Scott Horsley

Scott Horsley is a White House correspondent for NPR News. He reports on the policy and politics of the Obama Administration, with a special emphasis on economic issues.

The 2012 campaign is the third presidential contest Horsley has covered for NPR. He previously reported on Senator John McCain's White House bid in 2008 and Senator John Kerry's campaign in 2004. Thanks to this experience, Horsley has become an expert in the motel shampoo offerings of various battleground states.

Horsley took up the White House beat after serving as a San Diego-based business correspondent for NPR where he covered fast food, gasoline prices, and the California electricity crunch of 2000. He reported from the Pentagon during the early phases of the wars in Iraq and Afghanistan.

Before joining NPR in 2001, Horsley was a reporter for member station KPBS-FM, where he received numerous honors, including a Public Radio News Directors' award for coverage of the California energy crisis.

Earlier in his career, Horsley worked as a reporter for WUSF-FM in Tampa, Florida, and as a news writer and reporter for commercial radio stations in Boston and Concord, New Hampshire. Horsley began his professional career as a production assistant for NPR's Morning Edition.

Horsley earned a bachelor's degree from Harvard University and an MBA from San Diego State University.

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Copyright 2016 NPR. To see more, visit http://www.npr.org/. ARI SHAPIRO, HOST: President-elect Donald Trump has chosen a wealthy fast food executive to be his labor secretary. Andrew Puzder heads the company that runs Hardee's and Carl's Jr. restaurants. The hamburger chains employ tens of thousands of mostly low-wage workers. NPR's Scott Horsley joins us to talk about this latest Cabinet pick. Hi, Scott. SCOTT HORSLEY, BYLINE: Hi, Ari. SHAPIRO: What can you tell us about Andrew Puzder?...

President-elect Donald Trump's latest Twitter target is a local union official who questioned the billionaire's account of how many jobs he saved at a Carrier plant in Indianapolis. Trump has previously used social media to browbeat companies that move jobs offshore as well as entertainers whose acts he finds tiresome. On Wednesday, Trump took aim at Chuck Jones, president of the United Steelworkers Local 1999. Trump wrote on Twitter that Jones "has done a terrible job representing workers....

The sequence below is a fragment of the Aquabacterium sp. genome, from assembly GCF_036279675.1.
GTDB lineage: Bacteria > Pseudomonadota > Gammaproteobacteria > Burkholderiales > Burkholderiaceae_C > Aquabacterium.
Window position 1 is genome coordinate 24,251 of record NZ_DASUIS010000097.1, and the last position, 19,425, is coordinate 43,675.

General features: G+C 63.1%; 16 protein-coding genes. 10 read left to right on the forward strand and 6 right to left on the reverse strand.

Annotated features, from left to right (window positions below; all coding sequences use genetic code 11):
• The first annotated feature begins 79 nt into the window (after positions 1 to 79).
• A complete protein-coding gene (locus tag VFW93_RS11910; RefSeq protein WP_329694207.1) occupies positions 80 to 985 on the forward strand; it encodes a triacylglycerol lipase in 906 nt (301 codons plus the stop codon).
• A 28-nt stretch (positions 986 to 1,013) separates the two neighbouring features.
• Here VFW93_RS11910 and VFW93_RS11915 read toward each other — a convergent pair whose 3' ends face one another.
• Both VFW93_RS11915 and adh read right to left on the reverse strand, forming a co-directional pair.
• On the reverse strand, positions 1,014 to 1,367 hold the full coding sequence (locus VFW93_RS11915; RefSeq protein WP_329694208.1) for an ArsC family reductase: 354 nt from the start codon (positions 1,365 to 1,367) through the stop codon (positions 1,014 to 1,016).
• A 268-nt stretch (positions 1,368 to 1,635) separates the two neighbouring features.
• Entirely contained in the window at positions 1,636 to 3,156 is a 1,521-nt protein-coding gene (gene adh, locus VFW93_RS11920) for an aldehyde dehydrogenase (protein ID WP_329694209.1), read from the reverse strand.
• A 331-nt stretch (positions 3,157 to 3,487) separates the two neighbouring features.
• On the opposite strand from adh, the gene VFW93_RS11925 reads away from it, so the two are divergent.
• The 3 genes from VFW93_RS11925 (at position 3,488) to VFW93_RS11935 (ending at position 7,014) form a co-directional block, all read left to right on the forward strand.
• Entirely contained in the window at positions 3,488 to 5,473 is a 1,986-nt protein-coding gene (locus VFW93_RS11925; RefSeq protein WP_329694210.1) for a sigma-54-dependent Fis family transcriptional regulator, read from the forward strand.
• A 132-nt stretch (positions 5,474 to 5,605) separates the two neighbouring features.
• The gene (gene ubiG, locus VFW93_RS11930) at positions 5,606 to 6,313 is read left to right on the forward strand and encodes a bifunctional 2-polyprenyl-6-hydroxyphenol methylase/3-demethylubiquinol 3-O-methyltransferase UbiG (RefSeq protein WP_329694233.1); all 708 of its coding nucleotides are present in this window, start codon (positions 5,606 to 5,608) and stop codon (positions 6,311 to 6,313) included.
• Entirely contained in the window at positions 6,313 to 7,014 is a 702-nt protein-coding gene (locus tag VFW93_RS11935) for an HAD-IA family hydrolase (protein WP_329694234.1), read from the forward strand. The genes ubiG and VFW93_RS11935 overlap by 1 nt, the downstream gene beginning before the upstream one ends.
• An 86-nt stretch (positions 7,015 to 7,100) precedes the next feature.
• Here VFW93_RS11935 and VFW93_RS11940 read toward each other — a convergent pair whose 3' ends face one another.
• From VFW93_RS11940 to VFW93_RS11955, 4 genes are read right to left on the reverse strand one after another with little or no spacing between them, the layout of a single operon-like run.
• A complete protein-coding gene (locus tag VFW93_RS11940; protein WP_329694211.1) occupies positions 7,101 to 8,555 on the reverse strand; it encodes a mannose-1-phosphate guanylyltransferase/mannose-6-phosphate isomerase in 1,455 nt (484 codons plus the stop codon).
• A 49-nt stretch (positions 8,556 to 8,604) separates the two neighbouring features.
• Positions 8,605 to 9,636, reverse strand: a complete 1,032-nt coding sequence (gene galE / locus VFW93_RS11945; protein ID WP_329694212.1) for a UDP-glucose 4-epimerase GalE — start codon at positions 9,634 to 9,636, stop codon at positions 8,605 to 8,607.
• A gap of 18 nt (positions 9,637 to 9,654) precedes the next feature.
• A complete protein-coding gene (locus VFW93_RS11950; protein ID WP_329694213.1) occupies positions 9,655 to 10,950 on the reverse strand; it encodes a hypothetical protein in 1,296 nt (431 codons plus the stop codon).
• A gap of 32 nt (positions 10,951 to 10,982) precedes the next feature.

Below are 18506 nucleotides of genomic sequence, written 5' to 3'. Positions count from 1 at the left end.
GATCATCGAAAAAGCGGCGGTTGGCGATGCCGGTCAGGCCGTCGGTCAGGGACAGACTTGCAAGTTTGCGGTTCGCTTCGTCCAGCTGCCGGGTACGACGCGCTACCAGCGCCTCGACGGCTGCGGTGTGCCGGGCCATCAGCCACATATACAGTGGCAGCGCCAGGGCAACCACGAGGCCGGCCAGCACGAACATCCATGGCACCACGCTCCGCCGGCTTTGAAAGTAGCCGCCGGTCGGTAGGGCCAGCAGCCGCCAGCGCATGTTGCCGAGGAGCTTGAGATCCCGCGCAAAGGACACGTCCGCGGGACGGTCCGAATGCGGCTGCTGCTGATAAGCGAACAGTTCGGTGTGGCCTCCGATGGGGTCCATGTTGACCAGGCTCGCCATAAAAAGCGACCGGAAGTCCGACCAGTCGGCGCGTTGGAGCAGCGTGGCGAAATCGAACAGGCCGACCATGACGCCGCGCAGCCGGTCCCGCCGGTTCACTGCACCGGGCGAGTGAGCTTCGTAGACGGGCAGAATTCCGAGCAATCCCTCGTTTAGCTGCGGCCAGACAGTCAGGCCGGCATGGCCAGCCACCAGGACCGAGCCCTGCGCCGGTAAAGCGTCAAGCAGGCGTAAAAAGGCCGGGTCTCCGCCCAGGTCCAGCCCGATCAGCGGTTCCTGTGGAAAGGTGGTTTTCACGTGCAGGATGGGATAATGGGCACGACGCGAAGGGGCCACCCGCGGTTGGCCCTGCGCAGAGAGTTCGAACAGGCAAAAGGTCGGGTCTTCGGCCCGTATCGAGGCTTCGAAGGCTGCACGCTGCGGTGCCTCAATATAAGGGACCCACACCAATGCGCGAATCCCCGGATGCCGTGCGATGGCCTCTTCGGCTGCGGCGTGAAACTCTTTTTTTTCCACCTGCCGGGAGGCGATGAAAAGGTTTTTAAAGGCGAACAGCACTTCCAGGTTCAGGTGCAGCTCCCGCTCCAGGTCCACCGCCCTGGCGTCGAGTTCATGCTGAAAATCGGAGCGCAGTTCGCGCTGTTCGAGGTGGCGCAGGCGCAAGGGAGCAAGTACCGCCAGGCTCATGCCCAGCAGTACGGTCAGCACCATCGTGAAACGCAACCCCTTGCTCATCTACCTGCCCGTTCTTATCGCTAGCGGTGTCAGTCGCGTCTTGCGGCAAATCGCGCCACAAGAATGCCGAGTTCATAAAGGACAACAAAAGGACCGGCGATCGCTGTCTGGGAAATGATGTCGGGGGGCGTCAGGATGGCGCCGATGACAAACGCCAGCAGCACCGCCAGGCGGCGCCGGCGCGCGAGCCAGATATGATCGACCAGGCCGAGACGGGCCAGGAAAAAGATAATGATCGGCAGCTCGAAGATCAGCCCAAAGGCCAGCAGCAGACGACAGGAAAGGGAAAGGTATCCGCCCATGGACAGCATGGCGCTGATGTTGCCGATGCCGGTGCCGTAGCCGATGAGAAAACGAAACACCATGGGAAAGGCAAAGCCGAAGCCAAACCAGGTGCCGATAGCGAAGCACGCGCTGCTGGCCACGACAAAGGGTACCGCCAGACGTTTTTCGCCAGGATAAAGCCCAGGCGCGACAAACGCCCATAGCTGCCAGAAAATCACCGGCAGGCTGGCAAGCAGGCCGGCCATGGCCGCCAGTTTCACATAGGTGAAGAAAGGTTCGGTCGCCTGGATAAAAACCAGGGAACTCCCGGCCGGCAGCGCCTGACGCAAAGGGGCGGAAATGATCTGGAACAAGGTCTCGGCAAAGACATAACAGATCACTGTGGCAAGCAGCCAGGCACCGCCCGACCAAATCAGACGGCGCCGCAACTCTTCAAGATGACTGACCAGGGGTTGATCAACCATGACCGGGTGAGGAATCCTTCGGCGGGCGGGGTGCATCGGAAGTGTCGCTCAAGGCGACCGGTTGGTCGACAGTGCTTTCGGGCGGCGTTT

Copyright 2016 NPR. To see more, visit http://www.npr.org/. ARI SHAPIRO, HOST: President-elect Donald Trump is defending his surprise attack on the Boeing Corporation, which briefly caused some turbulence in the company's stock price yesterday. Trump has suggested Boeing may be overcharging the U.S. government to produce new versions of Air Force One. This morning on NBC's "Today" show, Trump said this is just part of the negotiation. (SOUNDBITE OF TV SHOW, "TODAY") DONALD TRUMP: I spoke to a...

The U.S. stock market is up more than 3 percent since Election Day four weeks ago. One person who hasn't benefited: President-elect Donald Trump. In a call with reporters, transition spokesman Jason Miller says Trump sold all of his holdings in the stock market over the summer. The move could remove some, but not all, potential conflicts of interest as the billionaire businessman takes office as president. Even before the sale, stocks accounted for a tiny fraction of Trump's personal fortune....